Boy is away at school in England. The high priest is trying to force a young girl to marry an evil pearl trader posing as the god Balu. She escapes, is recaptured and is finally rescued by ... See full summary »
An African tribe devoted to the leopard cult is dedicated to preventing civilization from moving further into Africa. Tarzan fights them when the cult first attacks a caravan and next ... See full summary »
Tarzan's cousin comes to Africa in hopes that Tarzan will help him secure a fortune in diamonds essential to England's military security. The cousin is immediately killed off by his guide ... See full summary »
A group of archaeologists asks Tarzan to help them find an ancient city in a hidden valley of women. He refuses, but Boy is tricked into doing the job. The queen of the women asks Tarzan to... See full summary »
Summoned by an Indian princess, Tarzan travels to India where hundreds of wild elephants are in danger. A company is building a hydroelectric dam and the contractors have only a few weeks ... See full summary »
The Green Goddess is a totem worshiped by the primitive natives of a lost city deep in the jungles of Guatemala. It contains both a fortune in jewels and an ancient formula for a ... See full summary »
The plot follows the novel more closely than does any other Tarzan movie. John and Alice Clayton take ship for Africa. Mutineers maroon them. After his parents die the newborn Tarzan is ... See full summary »
A shortage of zoo animals after World War II brings beautiful animal trainer Tanya, her financial backer and her cruel trail boss to the jungle. After negotiating a quota with the native ... See full summary »
Boy is away at school in England. The high priest is trying to force a young girl to marry an evil pearl trader posing as the god Balu. She escapes, is recaptured and is finally rescued by Tarzan and Jane who reunite her with her chosen fiance. Written by
Ed Stephan <email@example.com>
Johnny Weissmuller's stunt double Ángel García allegedly was killed while performing the famous cliff dive into the ocean at Acapulco, Mexico. Local authorities rejected this claim as Hollywood publicity. Another source said Garcia survived the fall but died when the surf slammed him into the rocks. John Laurenz, who played the singing postman Benji, never made mention of any such incident in his popular radio program or in his article on the filming of this movie. No newspaper articles (Mexico, Hollywood or otherwise) from that time have been revealed noting the event. See more »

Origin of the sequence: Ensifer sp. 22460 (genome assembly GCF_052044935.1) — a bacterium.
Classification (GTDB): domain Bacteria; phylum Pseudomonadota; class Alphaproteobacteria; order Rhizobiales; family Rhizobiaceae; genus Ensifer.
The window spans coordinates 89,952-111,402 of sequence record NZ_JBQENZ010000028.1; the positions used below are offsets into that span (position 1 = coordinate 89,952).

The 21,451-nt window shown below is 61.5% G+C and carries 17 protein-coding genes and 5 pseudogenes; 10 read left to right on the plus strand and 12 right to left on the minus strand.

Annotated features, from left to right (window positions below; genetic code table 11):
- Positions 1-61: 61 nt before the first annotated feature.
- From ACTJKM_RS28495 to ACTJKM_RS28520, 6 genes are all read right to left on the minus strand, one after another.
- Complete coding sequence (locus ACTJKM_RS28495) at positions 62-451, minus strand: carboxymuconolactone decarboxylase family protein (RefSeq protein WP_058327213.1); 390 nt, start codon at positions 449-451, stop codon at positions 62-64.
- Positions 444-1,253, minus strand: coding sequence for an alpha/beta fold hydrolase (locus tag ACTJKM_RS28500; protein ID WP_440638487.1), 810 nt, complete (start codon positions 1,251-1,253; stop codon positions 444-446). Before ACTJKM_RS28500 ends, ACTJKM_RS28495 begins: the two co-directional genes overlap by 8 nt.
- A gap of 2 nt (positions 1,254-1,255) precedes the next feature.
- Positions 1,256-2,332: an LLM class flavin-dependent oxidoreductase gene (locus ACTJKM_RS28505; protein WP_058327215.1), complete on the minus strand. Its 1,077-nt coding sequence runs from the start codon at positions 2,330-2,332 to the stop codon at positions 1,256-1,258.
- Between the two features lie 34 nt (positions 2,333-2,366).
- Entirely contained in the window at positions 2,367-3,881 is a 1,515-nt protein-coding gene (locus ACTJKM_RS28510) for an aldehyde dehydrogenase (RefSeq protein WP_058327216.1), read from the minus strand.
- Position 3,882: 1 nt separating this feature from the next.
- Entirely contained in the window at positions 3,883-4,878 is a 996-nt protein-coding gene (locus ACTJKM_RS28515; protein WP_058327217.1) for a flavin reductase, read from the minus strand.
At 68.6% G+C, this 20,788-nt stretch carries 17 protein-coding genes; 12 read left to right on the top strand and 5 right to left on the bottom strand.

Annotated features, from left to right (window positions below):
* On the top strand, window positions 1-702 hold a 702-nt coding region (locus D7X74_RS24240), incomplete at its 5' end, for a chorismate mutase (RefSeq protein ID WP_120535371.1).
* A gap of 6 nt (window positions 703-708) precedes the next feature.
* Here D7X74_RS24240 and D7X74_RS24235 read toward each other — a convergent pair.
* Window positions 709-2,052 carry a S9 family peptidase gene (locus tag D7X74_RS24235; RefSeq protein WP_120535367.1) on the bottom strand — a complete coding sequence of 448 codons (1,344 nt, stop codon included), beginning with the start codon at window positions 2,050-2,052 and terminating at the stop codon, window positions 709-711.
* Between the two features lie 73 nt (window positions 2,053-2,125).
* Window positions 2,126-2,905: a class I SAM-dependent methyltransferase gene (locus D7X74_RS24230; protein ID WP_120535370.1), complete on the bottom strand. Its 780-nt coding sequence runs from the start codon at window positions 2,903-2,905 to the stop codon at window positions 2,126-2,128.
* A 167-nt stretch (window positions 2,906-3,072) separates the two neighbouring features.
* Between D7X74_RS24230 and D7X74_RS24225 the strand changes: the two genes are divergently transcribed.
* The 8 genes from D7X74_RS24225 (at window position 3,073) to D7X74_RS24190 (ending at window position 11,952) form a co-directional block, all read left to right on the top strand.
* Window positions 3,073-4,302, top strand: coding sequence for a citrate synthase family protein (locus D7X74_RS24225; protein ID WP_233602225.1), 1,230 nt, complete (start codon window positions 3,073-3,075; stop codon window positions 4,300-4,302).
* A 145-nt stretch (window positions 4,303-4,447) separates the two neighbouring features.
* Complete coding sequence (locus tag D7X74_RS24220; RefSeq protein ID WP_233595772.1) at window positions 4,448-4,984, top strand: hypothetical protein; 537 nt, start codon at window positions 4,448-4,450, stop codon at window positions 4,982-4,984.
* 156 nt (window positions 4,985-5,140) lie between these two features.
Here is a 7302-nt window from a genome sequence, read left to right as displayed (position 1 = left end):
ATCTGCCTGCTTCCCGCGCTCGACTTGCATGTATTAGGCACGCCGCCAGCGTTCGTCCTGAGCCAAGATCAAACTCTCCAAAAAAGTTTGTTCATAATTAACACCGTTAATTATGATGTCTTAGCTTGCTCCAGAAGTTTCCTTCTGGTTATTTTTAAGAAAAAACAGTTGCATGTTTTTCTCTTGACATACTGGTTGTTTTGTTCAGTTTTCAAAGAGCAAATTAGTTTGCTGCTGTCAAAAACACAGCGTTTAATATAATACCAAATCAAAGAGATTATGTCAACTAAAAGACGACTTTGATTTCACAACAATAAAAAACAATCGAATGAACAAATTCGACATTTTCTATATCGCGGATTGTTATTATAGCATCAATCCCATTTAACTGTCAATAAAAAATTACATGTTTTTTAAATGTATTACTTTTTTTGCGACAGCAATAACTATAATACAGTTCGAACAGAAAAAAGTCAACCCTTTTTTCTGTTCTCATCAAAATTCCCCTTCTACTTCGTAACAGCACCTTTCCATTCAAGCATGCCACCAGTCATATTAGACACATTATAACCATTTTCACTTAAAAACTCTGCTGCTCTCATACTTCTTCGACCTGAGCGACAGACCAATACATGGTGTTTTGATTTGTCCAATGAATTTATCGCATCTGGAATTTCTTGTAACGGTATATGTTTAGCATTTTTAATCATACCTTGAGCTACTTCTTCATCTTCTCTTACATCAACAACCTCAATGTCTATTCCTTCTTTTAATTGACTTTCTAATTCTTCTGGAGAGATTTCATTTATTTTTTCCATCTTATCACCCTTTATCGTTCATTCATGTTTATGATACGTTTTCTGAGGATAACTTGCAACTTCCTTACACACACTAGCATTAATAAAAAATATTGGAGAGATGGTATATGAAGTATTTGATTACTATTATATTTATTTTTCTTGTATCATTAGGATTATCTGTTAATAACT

Tarzan wears shoes in this movie, and the shoes have the ability to appear and disappear between shots. When he goes after Mara and her kidnappers, he has on what appear to be sandals. During the times he is in the cave, the shoes appear and disappear. Later on, when Tarzan is attacked by an octopus, he has no shoes on, and after he kills it, the shoes are back on his feet. See more »
Johnny Weissmuller's final film as 'King of the Jungle', after 16 years in the role, TARZAN AND THE MERMAIDS, is bound to disappoint all but the most ardent of his fans. At 44, the ex-Olympian, one of Hollywood's most active 'party animals', was long past the slim athleticism of his youth, and looked tired (although he was in marginally better condition than in his previous entry, TARZAN AND THE HUNTRESS).
Not only had Weissmuller gotten too old for his role; Johnny Sheffield, the quintessential 'Boy', had grown to manhood (he was a strapping 17-year old), so he was written out of the script, under the pretext of being 'away at school'. Brenda Joyce, at 35, was appearing in her fourth of five films as 'Jane' (she would provide the transition when Lex Barker became the new Tarzan, in 1949's TARZAN'S MAGIC FOUNTAIN) and was still as wholesomely sexy as ever.
Produced by Sol Lesser, at RKO, on a minuscule budget, the cast and crew took advantage of cheaper labor by filming in Mexico. While the location gave a decidedly Hispanic air to what was supposedly darkest Africa, veteran director Robert Florey utilized the country extensively, incorporating cliff diving and an Aztec temple into the story.
When a young island girl (Tyrone Power's future bride, Linda Christian) is rescued in a jungle river by Tarzan, he learns that a local high priest (George Zucco, one of filmdom's most enduring villains) had virtually enslaved the local population, threatening retribution from a living 'God' if they don't do his bidding. The girl had been chosen to become the 'God's' bride, so she fled. Faster than you can say 'Is this a dumb plot or WHAT?', the girl is kidnapped by the priest's henchmen and returned to the island, and Tarzan, followed by Jane, colorful Spanish character 'Benjy' (charmingly played by John Laurenz, who sings several tunes), and a government commissioner are off to take on the Deity and his priest (poor Cheeta is left behind). After a series of discoveries (the 'God' is simply a con man in an Aztec mask, working with the priest in milking the island's rich pearl beds), a bit of brawling action, and comic relief and songs by Benjy, everything reaches the expected happy conclusion.
Remarkably, TARZAN AND THE MERMAIDS features a musical score by the brilliant film composer, Dimitri Tiomkin, and is far better than what you'd expect from this 'B' movie!
While the film would provide a less-than-auspicious end to Weissmuller's time in Tarzan's loincloth (he would immediately go on to play Jungle Jim, a more eloquent variation of the Ape Man, in khakis), the talent involved lifted the overall product at least a little above the total mess it could have been.
Tarzan was about to get a make over, and become much sexier...
17 of 17 people found this review helpful.
Was this review helpful to you?